Today, the Ninth Circuit Court of Appeals held, under California law, that FedEx drivers are employees, not independent contractors. As a result, Fed Ex, which had required the 2300 California drivers included in the case to pay for their own trucks, equipment and expenses, and work 9.5 to 11 hour days, is liable for violating the Labor Code. The case is Alexander v. FedEx, 12-17458, __F.3d__ (9th Cir. Aug. 27, 2014).
The contract that the FedEx drivers were required to sign appears to have been drafted in an effort to persuade a reviewing court that the drivers are independent contractors – it refers to the drivers as “contractors,” and says that no FedEx officer or employee would “have the authority to direct [the driver] as to the manner or means employed … [or] have the authority to prescribe hours of work … or other details of performance.” The problem for FedEx, however, was that, in the contract and elsewhere, FedEx did tell the drivers in great detail how, when and where to do their work. As Judge Trott wrote in his concurring opinion, in a quote (reportedly) attributable to Abraham Lincoln: “If you call a dog’s leg a tail, how many legs does a dog have? …. Four. Calling a dog’s tail a leg does not make it a leg.”
In applying the principal factor of California’s “right-to-control” test, the Ninth Circuit observed that FedEx’s detailed control over drivers included: control over the appearance of the drivers, from their mandatory uniforms to the color of their shoes and socks and the appearance of their hair; the specific shade of white paint to be used on their trucks, the mandatory use of FedEx logos on trucks, mandatory truck dimensions, and interior shelves in the truck of particular materials and dimensions; and the structuring of work-loads such that drivers had to work 9.5 to 11 hours per day, with requirements that they not leave the FedEx terminal in the morning until all of their packages were available, and return to the terminals no later than a specified time. FedEx argued that drivers had some flexibility in the order in which they made their deliveries, and that they were permitted to be “entrepreneurial” by hiring helpers to allow them to handle multiple routes, but the Court, observing that FedEx maintained close control over the assignment of work and the right to reject proposed helpers, concluded that even if drivers had control over some aspects of the job, FedEx maintained “all necessary control.” Other relevant factors included the fact that the drivers worked for FedEx under long (one- to three-year contracts), which suggested that they were really employees, and that they were assisting the Company by carrying out its core business function – the delivery of packages.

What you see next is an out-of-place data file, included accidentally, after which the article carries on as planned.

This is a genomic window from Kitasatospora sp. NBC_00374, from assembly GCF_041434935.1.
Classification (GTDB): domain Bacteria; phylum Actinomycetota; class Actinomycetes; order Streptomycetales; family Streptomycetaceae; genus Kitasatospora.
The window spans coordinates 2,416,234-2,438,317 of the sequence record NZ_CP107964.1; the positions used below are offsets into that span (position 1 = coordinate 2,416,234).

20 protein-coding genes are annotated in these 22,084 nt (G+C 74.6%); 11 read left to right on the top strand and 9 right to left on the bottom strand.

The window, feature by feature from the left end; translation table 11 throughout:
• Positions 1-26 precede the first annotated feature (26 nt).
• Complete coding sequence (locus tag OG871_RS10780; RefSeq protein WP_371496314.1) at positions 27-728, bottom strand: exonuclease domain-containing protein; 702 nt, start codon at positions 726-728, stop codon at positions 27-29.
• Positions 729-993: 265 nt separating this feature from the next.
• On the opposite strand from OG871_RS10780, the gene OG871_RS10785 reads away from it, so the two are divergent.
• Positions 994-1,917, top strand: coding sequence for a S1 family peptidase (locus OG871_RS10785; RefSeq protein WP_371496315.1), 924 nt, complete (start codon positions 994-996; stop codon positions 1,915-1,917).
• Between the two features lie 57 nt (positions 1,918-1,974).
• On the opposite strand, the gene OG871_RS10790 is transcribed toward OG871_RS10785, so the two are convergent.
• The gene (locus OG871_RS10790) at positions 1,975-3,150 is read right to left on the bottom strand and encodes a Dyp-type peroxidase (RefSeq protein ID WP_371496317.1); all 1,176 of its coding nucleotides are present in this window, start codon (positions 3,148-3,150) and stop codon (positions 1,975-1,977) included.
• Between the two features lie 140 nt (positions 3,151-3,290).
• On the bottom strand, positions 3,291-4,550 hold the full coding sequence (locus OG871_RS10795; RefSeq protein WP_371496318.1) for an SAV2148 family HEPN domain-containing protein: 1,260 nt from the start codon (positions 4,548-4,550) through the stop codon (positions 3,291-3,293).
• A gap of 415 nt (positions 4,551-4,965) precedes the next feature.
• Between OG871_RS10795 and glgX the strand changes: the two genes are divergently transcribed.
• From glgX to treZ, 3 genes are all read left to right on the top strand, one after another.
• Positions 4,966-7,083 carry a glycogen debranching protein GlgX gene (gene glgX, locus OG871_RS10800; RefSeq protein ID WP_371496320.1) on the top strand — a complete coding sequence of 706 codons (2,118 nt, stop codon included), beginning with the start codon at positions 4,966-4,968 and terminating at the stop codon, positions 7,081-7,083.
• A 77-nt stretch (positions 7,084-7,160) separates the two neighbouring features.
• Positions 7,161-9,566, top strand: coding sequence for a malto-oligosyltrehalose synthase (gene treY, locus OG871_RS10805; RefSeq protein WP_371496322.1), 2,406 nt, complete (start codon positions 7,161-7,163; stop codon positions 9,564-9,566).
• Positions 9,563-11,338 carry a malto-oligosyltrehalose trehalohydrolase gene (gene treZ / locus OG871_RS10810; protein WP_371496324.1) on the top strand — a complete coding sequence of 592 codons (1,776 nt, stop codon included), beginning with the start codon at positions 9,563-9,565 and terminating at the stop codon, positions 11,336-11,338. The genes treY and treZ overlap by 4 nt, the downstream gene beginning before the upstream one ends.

The case was procedurally interesting in that it was filed in California but then consolidated into multi-district litigation in the District Court for Northern District of Indiana. The Indiana court, applying California law, granted summary judgment to FedEx. The Ninth Circuit Court of Appeals not only disagreed that FedEx was entitled to summary judgment, but held that the drivers were entitled to summary judgment.
The case stands for the proposition that if an employer’s workforce is doing the work of employees, the employer cannot avoid complying with the Labor Code’s employee protections by artful contract language: calling a dog’s tail a leg does not mean a dog has five legs.